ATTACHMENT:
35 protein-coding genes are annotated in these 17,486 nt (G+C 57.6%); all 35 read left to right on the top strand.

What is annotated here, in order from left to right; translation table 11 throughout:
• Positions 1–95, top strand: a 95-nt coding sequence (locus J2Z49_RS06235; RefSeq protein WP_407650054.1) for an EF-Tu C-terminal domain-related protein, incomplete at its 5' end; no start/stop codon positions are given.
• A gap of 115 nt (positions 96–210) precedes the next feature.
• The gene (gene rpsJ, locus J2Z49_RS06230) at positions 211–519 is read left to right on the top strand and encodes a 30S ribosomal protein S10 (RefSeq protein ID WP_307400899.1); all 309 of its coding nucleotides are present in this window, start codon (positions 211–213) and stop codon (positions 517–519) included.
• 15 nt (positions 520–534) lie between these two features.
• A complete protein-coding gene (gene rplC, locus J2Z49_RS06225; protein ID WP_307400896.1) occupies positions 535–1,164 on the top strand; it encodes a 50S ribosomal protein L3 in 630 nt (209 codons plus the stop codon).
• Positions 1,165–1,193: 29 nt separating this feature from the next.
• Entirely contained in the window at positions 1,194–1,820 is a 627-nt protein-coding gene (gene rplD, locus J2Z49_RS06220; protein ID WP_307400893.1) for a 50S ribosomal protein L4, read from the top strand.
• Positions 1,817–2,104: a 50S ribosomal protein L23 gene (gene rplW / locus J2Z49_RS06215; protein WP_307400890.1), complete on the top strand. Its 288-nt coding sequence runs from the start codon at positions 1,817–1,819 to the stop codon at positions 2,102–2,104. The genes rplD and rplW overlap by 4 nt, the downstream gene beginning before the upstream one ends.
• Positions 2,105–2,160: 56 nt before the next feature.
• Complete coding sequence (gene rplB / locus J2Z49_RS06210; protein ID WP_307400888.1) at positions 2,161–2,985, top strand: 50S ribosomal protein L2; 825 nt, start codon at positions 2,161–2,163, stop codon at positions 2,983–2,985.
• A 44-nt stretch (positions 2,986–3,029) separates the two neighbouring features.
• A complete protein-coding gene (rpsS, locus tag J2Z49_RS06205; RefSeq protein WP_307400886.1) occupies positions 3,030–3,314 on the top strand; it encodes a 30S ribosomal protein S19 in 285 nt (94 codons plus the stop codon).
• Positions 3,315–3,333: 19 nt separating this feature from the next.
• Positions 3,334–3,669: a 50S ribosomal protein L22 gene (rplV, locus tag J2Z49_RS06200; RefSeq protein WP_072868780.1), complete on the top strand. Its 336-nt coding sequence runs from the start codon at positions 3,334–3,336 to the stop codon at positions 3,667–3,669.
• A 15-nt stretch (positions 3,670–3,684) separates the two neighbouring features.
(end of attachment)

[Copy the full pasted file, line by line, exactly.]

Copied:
35 protein-coding genes are annotated in these 17,486 nt (G+C 57.6%); all 35 read left to right on the top strand.

What is annotated here, in order from left to right; translation table 11 throughout:
• Positions 1–95, top strand: a 95-nt coding sequence (locus J2Z49_RS06235; RefSeq protein WP_407650054.1) for an EF-Tu C-terminal domain-related protein, incomplete at its 5' end; no start/stop codon positions are given.
• A gap of 115 nt (positions 96–210) precedes the next feature.
• The gene (gene rpsJ, locus J2Z49_RS06230) at positions 211–519 is read left to right on the top strand and encodes a 30S ribosomal protein S10 (RefSeq protein ID WP_307400899.1); all 309 of its coding nucleotides are present in this window, start codon (positions 211–213) and stop codon (positions 517–519) included.
• 15 nt (positions 520–534) lie between these two features.
• A complete protein-coding gene (gene rplC, locus J2Z49_RS06225; protein ID WP_307400896.1) occupies positions 535–1,164 on the top strand; it encodes a 50S ribosomal protein L3 in 630 nt (209 codons plus the stop codon).
• Positions 1,165–1,193: 29 nt separating this feature from the next.
• Entirely contained in the window at positions 1,194–1,820 is a 627-nt protein-coding gene (gene rplD, locus J2Z49_RS06220; protein ID WP_307400893.1) for a 50S ribosomal protein L4, read from the top strand.
• Positions 1,817–2,104: a 50S ribosomal protein L23 gene (gene rplW / locus J2Z49_RS06215; protein WP_307400890.1), complete on the top strand. Its 288-nt coding sequence runs from the start codon at positions 1,817–1,819 to the stop codon at positions 2,102–2,104. The genes rplD and rplW overlap by 4 nt, the downstream gene beginning before the upstream one ends.
• Positions 2,105–2,160: 56 nt before the next feature.
• Complete coding sequence (gene rplB / locus J2Z49_RS06210; protein ID WP_307400888.1) at positions 2,161–2,985, top strand: 50S ribosomal protein L2; 825 nt, start codon at positions 2,161–2,163, stop codon at positions 2,983–2,985.
• A 44-nt stretch (positions 2,986–3,029) separates the two neighbouring features.
• A complete protein-coding gene (rpsS, locus tag J2Z49_RS06205; RefSeq protein WP_307400886.1) occupies positions 3,030–3,314 on the top strand; it encodes a 30S ribosomal protein S19 in 285 nt (94 codons plus the stop codon).
• Positions 3,315–3,333: 19 nt separating this feature from the next.
• Positions 3,334–3,669: a 50S ribosomal protein L22 gene (rplV, locus tag J2Z49_RS06200; RefSeq protein WP_072868780.1), complete on the top strand. Its 336-nt coding sequence runs from the start codon at positions 3,334–3,336 to the stop codon at positions 3,667–3,669.
• A 15-nt stretch (positions 3,670–3,684) separates the two neighbouring features.